What were the early days of Troscan like, and how quickly were you able to find success?
We were represented right away by Holly Hunt and within the first year Tiffany & Co. became a primary client for their stores worldwide...so we were off and running from the very first day.
At what point were you picked up by Holly Hunt, and how has they helped their business?
We introduced our first pieces at a show called Chicago Design, which was intended to compete with ICFF. It only lasted two or three years but it was a great platform for us to present a collection. Holly came to us at the show and offered us Chicago representation, and it grew from there. It was a natural extension of my work I did with Holly and she was very supportive of us. She has been a recognized force in our industry and helped us to define a client base for the level we wanted to work at. We were very fortunate to have her support and she has been an advocate of ours for many years
Were there any specific growing pains, and stumbles that felt too big to tackle?
We opened our doors right before 9-11 and those were scary times only because the world didn't seem to be focused on design, and our sort of industry seemed not that much a part of the zeitgeist, which was totally what we expected. Luckily things picked up and we stayed very busy ...really too busy at times when we grew faster than we wanted. We had to learn how to manage a large group of woodworkers and that wasn't always easy.
the interior of Room406
photos by Brian Guido and Julia Stoltz
photos by Brian Guido and Julia Stoltz
What is the concept of Room406, the Chicago design gallery you opened up in late 2012?
Room406 is a new concept venue and gallery for furniture and accessories. We highlight the work of American and international makers, designer vintage furniture, handcrafted accessories and rare artifacts. We also showcase the Troscan Design furniture line. The gallery is our home base and is located just south of the city's Ukrainian Village. We are next door to a boxing studio and across the street from a maker of pierogies and borscht... So the true Chicago experience! Our 19th-century building houses our workshop on the first floor. On the second floor is Room406. The gallery space has high ceilings and natural skylights and exposed brick walls. The feeling is intended to be very residential with a fireplace and open kitchen – most often people come in and think it is our home!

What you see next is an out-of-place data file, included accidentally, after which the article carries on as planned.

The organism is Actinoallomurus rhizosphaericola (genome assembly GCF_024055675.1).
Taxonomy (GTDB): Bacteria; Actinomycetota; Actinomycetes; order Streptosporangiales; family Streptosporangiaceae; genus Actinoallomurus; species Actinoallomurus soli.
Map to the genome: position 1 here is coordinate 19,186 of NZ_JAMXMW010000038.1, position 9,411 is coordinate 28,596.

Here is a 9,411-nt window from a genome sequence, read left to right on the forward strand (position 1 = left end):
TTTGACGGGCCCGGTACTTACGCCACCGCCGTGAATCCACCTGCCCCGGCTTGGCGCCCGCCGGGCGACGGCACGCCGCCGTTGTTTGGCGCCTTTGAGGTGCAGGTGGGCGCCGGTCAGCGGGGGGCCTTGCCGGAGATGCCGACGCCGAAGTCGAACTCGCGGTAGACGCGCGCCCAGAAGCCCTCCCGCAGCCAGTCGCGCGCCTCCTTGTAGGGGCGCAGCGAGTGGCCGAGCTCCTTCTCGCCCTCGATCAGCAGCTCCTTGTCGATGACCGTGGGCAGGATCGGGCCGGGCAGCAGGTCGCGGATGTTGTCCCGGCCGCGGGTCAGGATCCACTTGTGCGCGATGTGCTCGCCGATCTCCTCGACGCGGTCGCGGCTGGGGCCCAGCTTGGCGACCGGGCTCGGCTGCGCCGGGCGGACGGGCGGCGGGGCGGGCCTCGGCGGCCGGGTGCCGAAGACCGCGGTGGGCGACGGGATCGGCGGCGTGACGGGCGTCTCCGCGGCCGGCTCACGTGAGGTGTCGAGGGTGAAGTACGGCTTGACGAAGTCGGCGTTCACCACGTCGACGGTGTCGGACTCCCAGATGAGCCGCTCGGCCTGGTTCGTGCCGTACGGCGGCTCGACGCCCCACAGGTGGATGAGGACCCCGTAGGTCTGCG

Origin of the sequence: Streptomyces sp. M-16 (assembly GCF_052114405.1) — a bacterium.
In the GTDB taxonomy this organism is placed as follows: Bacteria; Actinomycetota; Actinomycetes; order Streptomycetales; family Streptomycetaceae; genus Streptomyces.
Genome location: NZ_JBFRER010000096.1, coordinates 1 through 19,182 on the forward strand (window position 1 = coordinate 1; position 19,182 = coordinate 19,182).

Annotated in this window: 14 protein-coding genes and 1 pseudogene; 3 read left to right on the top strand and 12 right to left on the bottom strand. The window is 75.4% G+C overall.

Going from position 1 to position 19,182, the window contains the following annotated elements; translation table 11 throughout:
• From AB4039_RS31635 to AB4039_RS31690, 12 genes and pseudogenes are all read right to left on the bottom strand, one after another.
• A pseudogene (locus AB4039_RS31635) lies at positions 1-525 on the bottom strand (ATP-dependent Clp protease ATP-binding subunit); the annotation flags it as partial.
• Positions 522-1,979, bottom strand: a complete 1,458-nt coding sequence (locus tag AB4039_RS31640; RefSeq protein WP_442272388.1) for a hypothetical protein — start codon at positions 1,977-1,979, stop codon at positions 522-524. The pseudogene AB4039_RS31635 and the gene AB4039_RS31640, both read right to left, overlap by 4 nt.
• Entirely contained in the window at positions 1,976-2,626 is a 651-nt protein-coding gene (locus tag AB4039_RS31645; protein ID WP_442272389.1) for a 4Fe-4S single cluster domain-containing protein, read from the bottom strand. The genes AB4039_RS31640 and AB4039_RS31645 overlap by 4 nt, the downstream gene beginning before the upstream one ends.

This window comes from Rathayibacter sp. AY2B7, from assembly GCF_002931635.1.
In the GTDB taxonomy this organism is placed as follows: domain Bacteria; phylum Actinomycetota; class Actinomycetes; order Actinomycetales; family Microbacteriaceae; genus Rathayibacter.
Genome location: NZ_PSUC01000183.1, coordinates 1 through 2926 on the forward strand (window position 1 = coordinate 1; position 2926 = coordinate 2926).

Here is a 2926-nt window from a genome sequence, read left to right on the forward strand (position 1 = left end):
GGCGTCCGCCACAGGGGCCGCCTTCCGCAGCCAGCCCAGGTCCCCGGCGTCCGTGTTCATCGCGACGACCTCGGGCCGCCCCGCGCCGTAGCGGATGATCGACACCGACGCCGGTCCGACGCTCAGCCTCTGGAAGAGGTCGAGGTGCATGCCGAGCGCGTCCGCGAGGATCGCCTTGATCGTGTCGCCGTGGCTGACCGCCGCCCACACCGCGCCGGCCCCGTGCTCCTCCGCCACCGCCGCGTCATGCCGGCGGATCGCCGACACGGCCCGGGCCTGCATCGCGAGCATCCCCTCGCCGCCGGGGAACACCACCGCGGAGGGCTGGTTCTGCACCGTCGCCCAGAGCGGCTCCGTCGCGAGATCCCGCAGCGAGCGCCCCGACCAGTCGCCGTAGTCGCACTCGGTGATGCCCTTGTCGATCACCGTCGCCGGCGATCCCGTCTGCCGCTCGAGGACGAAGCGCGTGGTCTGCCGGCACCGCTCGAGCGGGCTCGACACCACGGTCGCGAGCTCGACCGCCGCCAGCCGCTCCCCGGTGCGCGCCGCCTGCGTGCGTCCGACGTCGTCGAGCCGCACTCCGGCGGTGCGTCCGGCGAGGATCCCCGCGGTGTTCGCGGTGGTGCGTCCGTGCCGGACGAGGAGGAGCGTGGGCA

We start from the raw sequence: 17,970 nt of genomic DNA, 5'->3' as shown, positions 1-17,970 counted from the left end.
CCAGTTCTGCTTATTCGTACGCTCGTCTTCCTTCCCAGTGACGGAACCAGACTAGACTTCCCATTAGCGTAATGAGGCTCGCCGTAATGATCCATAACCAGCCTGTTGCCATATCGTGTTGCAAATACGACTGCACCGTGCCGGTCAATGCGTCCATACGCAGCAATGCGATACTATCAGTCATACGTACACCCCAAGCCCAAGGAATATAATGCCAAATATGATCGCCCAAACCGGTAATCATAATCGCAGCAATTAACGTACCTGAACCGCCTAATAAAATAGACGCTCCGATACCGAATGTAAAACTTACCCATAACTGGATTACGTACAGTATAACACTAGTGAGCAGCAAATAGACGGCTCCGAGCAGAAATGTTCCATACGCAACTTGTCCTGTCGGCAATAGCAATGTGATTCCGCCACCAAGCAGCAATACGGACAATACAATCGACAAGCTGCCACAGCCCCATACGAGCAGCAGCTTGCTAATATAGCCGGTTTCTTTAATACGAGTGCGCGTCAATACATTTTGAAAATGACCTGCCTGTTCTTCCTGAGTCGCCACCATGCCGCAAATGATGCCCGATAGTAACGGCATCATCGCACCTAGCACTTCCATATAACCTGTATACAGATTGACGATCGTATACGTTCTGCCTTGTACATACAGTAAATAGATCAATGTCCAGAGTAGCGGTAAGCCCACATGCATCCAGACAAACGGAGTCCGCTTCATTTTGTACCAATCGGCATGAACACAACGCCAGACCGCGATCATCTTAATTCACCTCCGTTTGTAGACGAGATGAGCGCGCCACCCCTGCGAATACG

What is the goal of this space?
There are several goals but probably the overarching theme is to be able to interact with people in a way that we haven’t been able to through the traditional showroom model. We are able to truly show who we are and our vision for how our spaces can reflect our interests, passions and personalities. Also, we are also able to offer support to other makers in this space and create a community. I also think the model for aspirational spaces that typical showrooms present isn't necessarily how people live and I wanted to show how one might truly live with design where things with texture and patina mix with new materials and forms.
Ryota Aoki pottery at Room406
photos above by by Jim Warych
What collections does Room406 carry, and what are the plans in the future?